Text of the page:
The Fallas in Valencia are a traditional holiday that has become a unique celebration in the world. Declared of interest to humanity by UNESCO they have become extremely popular among tourists who flock here during the month of March on time to welcome the pleasant spring weather and participate this extraordinary fiesta not that will not go unnoticed, rivaling or probably surpassing the famous “Tomatina” held in the nearby town of Buñol.
What are Fallas?
Designed and created by renowned artists, painters, sculptors and architects, these craftsmen spend months designing and constructing Las Fallas- no easy feat, as they can soar up to 30 meters tall! Masterfully-created, the colorful Fallas – made of papier maché and wood – depict well-known celebrities, politicians and current events of the past year in a famously satirical manner.
The constructors are given exactly one night to fully erect their masterpieces. By daybreak on March 16th, Valencia’s public squares and open spaces suddenly become exhibition areas for these incredible pieces of artwork. Three days later – at midnight on the Feast Day of San José – the city quite literally lights up.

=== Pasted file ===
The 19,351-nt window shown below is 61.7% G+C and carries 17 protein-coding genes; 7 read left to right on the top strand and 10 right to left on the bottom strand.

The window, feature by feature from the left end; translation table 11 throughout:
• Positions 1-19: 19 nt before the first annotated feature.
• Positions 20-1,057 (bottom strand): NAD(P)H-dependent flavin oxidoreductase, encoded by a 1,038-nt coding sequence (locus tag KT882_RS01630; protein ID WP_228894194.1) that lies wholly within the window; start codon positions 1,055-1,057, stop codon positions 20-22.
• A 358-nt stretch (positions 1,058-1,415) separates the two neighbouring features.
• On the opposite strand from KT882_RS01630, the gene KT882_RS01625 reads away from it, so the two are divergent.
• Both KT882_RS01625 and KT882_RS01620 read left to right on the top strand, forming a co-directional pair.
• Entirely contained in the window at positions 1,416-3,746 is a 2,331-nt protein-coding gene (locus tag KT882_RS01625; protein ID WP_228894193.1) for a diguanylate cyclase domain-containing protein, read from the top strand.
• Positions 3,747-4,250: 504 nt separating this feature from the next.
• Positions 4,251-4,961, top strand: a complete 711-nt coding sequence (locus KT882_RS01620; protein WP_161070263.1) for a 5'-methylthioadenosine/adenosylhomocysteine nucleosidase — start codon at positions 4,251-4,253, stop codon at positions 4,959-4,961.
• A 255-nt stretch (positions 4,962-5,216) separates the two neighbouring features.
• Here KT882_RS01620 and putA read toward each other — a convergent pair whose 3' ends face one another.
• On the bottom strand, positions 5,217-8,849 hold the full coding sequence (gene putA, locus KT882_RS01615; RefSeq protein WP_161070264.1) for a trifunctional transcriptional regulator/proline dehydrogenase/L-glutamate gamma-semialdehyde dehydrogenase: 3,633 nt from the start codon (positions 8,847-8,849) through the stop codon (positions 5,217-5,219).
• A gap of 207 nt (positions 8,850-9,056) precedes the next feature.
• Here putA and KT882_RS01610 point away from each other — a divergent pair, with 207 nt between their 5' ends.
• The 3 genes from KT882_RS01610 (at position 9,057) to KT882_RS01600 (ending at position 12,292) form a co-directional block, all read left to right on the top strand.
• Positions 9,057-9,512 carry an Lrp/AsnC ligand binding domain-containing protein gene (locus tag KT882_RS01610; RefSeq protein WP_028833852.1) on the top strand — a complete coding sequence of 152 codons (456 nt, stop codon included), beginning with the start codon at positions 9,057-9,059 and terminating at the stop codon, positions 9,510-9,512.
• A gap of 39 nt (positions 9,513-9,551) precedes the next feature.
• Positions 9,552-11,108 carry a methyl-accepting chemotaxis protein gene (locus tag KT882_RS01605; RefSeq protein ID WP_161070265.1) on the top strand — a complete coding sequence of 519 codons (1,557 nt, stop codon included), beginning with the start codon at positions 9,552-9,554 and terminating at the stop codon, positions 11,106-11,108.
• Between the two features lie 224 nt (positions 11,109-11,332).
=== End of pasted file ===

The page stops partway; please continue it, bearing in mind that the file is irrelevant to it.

The figures, which represents a whole year’s work for hundreds of people, are burnt on the night of 19 March in towering flames, and each bonfire is a temple devoted to this colossal festival of fire. The crafty individuals behind each of the hundreds of Fallas in Valencia watch as – to the deafening cheers of thousands – the fruits of their talents and labors burst into flames and eventually meet their end as piles of discarded ash are blown by gentle breezes and put off by nearby firemen.
The History of Fallas
The origins of the festival are rather humble but not yet clear as there is hardly any documentary evidence. The most widely accepted of the three main theories is that the origin of the Fallas could have happened at the time of the medieval guilds as the first written testimonies of the Valencian Fallas date from the middle of the 18th century and the beginning of the 19th.. On the night of St. Joseph the carpenters’ guild used to light a bonfire in honour of the saint. In it they burnt the standing pole on which they had kept their lamp during the winter – the estai – and the sweepings from the workshop. Which the passage of time, however, matting and various old pieces of junk were added. The custom of burning an effigy in the blaze is somewhat subsequent. The feuds between the different workshops provoked the creation of grotesque figures which represented rivals, for the purpose of making everyone laugh at them. These effigies were thrown onto the fire together with the old pieces of junk. in the Middle Ages the artisans took out their broken artifacts and pieces of wood, burning them to celebrate the spring equinox.